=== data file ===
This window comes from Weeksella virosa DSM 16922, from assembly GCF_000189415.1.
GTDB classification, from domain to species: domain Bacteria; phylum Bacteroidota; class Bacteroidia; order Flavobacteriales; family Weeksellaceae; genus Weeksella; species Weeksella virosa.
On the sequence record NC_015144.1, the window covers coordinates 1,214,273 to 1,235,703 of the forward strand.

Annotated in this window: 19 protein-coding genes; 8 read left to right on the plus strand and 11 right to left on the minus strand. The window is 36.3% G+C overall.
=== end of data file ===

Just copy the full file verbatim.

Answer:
This window comes from Weeksella virosa DSM 16922, from assembly GCF_000189415.1.
GTDB classification, from domain to species: domain Bacteria; phylum Bacteroidota; class Bacteroidia; order Flavobacteriales; family Weeksellaceae; genus Weeksella; species Weeksella virosa.
On the sequence record NC_015144.1, the window covers coordinates 1,214,273 to 1,235,703 of the forward strand.

Annotated in this window: 19 protein-coding genes; 8 read left to right on the plus strand and 11 right to left on the minus strand. The window is 36.3% G+C overall.